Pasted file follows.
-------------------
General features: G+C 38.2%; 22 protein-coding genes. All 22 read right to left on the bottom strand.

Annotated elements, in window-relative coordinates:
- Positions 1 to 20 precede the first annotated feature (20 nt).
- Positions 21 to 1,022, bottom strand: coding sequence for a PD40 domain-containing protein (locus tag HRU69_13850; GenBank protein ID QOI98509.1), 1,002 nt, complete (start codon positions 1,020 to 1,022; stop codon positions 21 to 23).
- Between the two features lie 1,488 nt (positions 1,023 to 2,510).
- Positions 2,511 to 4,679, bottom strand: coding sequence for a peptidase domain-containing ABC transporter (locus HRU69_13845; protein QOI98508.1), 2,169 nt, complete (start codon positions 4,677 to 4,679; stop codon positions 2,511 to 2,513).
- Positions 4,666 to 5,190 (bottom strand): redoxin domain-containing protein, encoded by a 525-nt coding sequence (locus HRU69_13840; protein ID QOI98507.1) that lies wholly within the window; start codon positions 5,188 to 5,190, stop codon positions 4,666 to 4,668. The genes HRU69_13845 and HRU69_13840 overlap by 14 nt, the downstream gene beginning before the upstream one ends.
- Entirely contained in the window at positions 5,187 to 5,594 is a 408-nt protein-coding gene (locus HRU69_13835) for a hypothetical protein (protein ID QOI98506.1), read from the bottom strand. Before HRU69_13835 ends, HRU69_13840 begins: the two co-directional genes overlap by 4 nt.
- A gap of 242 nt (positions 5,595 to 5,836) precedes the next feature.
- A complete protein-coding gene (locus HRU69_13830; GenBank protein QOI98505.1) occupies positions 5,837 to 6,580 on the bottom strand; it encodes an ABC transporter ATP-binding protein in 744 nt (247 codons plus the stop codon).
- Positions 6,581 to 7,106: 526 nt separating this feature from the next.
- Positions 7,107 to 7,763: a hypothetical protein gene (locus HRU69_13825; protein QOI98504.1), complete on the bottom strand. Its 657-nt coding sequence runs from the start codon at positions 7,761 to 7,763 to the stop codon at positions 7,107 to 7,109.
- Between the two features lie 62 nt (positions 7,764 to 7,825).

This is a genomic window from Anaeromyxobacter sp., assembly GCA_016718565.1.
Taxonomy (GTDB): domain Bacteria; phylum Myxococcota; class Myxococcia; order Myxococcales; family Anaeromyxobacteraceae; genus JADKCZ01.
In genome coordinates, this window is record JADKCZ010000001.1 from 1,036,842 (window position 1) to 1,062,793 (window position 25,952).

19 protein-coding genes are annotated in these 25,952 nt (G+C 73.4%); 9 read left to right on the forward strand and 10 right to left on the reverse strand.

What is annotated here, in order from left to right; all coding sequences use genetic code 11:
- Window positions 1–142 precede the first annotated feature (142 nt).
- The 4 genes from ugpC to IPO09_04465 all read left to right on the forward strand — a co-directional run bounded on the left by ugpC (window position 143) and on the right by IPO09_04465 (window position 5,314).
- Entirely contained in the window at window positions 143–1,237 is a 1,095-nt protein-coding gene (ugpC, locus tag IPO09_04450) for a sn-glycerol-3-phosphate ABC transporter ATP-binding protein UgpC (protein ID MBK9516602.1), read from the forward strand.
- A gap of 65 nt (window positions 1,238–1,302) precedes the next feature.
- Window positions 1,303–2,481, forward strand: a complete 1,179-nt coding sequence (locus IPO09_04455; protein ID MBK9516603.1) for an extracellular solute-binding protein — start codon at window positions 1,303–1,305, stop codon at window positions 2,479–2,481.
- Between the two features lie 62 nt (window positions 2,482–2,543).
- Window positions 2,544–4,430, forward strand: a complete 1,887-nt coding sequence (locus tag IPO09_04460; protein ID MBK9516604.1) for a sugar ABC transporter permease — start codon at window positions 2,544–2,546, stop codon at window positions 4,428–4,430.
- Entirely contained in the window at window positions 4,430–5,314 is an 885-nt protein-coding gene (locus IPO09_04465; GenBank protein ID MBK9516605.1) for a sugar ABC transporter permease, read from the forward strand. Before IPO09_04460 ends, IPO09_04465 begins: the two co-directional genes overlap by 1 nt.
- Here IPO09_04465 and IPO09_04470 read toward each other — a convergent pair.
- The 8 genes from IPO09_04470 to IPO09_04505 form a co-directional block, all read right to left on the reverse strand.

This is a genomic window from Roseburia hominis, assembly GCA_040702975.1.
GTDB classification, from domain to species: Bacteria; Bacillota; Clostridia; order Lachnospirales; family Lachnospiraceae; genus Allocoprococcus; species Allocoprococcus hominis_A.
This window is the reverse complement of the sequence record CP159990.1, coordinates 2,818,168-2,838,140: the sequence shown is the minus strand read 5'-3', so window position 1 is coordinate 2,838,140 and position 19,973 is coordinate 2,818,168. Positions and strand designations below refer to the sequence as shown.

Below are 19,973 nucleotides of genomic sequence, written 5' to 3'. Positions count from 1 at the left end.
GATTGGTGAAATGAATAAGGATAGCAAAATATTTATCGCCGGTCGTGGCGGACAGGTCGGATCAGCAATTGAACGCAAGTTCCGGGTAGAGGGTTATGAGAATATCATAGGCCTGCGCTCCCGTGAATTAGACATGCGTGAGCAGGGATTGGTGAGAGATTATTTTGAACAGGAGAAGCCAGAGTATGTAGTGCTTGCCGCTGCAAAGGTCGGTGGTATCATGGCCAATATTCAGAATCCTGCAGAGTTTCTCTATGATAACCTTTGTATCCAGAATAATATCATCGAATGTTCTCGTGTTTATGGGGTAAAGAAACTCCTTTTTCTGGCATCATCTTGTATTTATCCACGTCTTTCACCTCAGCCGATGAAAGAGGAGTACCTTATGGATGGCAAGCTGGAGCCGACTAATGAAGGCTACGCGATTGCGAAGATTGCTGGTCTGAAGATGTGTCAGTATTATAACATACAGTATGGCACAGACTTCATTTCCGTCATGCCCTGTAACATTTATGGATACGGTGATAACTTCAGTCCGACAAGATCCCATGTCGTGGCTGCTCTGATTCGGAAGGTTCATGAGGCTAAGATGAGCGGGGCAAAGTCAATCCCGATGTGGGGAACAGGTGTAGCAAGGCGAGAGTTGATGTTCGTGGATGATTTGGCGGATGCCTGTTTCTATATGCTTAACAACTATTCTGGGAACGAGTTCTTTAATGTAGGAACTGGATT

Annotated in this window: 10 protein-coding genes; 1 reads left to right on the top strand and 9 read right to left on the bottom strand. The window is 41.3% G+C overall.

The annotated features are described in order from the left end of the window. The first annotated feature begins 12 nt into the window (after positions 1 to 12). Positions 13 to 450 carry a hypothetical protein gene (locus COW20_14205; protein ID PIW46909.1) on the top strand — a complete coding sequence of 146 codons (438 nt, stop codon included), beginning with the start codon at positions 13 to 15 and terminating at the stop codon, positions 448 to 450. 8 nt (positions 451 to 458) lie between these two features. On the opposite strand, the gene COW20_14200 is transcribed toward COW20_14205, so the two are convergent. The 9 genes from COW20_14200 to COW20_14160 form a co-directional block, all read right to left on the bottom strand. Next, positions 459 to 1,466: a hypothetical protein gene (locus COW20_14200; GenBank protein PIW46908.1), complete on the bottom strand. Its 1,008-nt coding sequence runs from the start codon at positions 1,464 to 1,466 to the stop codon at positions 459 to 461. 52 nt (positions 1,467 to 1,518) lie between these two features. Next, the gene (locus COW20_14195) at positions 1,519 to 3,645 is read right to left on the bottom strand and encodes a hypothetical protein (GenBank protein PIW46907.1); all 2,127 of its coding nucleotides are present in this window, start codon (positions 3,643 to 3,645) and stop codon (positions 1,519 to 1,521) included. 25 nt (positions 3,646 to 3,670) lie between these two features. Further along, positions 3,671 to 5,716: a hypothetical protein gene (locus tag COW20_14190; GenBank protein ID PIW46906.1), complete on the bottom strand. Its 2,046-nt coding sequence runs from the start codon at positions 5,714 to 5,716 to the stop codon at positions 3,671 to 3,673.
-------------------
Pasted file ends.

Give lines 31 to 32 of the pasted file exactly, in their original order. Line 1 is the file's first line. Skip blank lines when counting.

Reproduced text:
This window is the reverse complement of the sequence record CP159990.1, coordinates 2,818,168-2,838,140: the sequence shown is the minus strand read 5'-3', so window position 1 is coordinate 2,838,140 and position 19,973 is coordinate 2,818,168. Positions and strand designations below refer to the sequence as shown.

Below are 19,973 nucleotides of genomic sequence, written 5' to 3'. Positions count from 1 at the left end.